Primous Fountain World Music Tour Begins in Moldova


Primous Fountain arrives in Moldova to oversee the performances of his music.

Primous Fountain arrives in Moldova to oversee the performances of his music.

There has been quite a bit of interest in my earlier post on this composer.  Since then I have had the pleasure of exchanging quite a few e-mails with Mr. Fountain in which he has generously shared more details about himself and his work.  It turns out that he had been preparing for a tour of concerts of his music the first of which will occur in Chisinau, Moldova on May 19th.

Mr. Fountain has now completed 6 symphonies in addition to other orchestral and chamber works.  His first orchestral work, Manifestation (1969) was premiered by the Chicago Symphony when the composer was just 19.  He is a graduate of Wendell Phillips High School in Chicago and studied at De Paul University and the New England Conservatory with Gunther Schuller.  His Second Symphony was commissioned by Quincy Jones and it was a performance of this work that caught the interest of Gheorghes Mustea, a composer, conductor and cultural icon in Moldova who later agreed to this all Primous Fountain concert.

Maestro Gheorghes Mustea with his Orchestra of Teleradio Moldova Corporation.

Maestro Gheorghes Mustea with his Orchestra of Teleradio Moldova Corporation.

The 6th Symphony received its world première at this concert along with movements 7 and 8 of his composition, String Orchestra and an arrangement for trumpet and strings of a portion of his 2nd Symphony.  The concert will be recorded on video for later broadcast.  It was broadcast live on Radio Moldova and streamed on the internet.

Primous Fountain in the Radio Moldova Studio for his interview.

Primous Fountain with Maestro Gheorghes Mustea in the Radio Moldova Studio for his interview.

This was apparently the first time this orchestra had done a world première by a living American composer and I spoke with the very helpful orchestra manager Vasile Oleinic who told me that the conductor and musicians are very excited about this opportunity.  Mr. Oleinic has been sending me the photographs which illustrate this post.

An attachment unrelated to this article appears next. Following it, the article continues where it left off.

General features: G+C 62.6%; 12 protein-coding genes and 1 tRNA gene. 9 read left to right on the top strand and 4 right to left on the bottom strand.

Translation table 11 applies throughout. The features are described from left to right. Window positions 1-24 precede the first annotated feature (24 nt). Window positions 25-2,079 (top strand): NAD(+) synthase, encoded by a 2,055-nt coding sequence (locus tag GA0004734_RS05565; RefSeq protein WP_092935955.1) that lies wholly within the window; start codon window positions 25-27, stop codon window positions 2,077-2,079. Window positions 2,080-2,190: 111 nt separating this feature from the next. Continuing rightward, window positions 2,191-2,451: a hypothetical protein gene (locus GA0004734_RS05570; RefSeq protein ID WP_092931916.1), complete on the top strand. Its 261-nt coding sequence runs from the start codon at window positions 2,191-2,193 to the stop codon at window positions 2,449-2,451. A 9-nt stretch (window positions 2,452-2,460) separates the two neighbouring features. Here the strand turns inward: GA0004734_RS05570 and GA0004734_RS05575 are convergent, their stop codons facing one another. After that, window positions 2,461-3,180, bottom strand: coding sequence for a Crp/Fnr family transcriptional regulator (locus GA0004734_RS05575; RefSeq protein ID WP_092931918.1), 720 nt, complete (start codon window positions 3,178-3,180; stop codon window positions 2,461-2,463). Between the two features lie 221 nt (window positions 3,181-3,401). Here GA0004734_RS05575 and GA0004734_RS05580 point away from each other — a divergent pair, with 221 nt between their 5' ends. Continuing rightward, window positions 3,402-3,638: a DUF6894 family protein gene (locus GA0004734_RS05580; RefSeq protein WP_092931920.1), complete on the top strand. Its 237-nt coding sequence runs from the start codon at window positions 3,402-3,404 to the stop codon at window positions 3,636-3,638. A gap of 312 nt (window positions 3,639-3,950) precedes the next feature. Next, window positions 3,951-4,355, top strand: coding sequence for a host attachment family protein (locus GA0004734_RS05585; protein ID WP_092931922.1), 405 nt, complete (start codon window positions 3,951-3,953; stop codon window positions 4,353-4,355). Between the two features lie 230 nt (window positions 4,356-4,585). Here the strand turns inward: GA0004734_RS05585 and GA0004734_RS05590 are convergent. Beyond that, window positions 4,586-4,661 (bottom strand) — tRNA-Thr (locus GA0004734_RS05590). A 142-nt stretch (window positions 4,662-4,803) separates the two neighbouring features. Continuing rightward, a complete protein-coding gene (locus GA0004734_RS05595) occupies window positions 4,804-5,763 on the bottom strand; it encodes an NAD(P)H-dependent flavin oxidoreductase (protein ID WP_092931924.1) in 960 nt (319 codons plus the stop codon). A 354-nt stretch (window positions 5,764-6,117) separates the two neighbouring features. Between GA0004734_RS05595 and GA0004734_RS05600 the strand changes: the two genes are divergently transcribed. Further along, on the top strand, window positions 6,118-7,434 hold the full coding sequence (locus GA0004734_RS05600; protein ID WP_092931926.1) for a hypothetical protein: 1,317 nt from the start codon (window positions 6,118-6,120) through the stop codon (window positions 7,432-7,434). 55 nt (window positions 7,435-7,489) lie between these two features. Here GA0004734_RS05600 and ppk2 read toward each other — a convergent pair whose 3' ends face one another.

This is the first of a planned series of concerts to be announced at a later date in what is billed as the Primous Fountain World Music Tour.  Mr. Fountain kindly sent me a copy of a promotional flyer which you can access here: PrimousFountainTour

This is the first article in what I hope to be a series devoted to Mr. Fountain’s concert series.  Stay tuned.

Primous Fountain working with the conductor at rehearsal.

Primous Fountain working with the conductor at rehearsal.

 

 

 

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Black Composers Since 1964: Primous Fountain


Primjous Fountain (1949- )

Primjous Fountain (1949- )

I first encountered the work of this composer in 1982 in a broadcast concert of the Milwaukee Symphony that featured his Symphony No. 1. He was billed then as, “Primous Fountain III”.  I listened and, as was my obsessive practice, I recorded the work on a cassette tape so that I could listen again and not have the experience fade into obscurity.  I have listened many times to this wonderful piece and now in the age of social media one can find more of his music on his web page and his Facebook page.

Fountain was born in Chicago in 1949 where he attended Wendell Phillips High School and after graduation completed an orchestral piece Manifestation (1967) which was performed by the Chicago Symphony.  He has also had performances by the Boston Symphony and the New England Conservatory under Gunther Schuller.  I was fortunate recently to make the acquaintance of Mr. Bill Doggett who is a lecturer and marketing representative for black composers who is in touch with Mr. Fountain.  He informs me that Mr. Fountain is alive and well and living in his native Chicago.

Fountain with Hans Werner Henze

Fountain with Hans Werner Henze

Though largely self-taught he later studied with Hans Werner Henze and Gunther Schuller and these experiences seem to have been absorbed into the composer’s palette. In a 1972 interview with Charles Amirkhanian, conductor Harold Farberman and composer Charles Shere the then 20 something Fountain seems to react with disinterest to the apparently sincere  but rather uncomfortable efforts to address racial issues in music.  He speaks as though he feels his music to be so natural a part of his life that he reports his amazing abilities are simply normal to him. He seems unconcerned with the political aspects of being a “black composer”.   His instinct for complex things like orchestration are like walking or breathing, second nature.  His identity is in his music.

Fountain with Gunther Schuller

Fountain with Gunther Schuller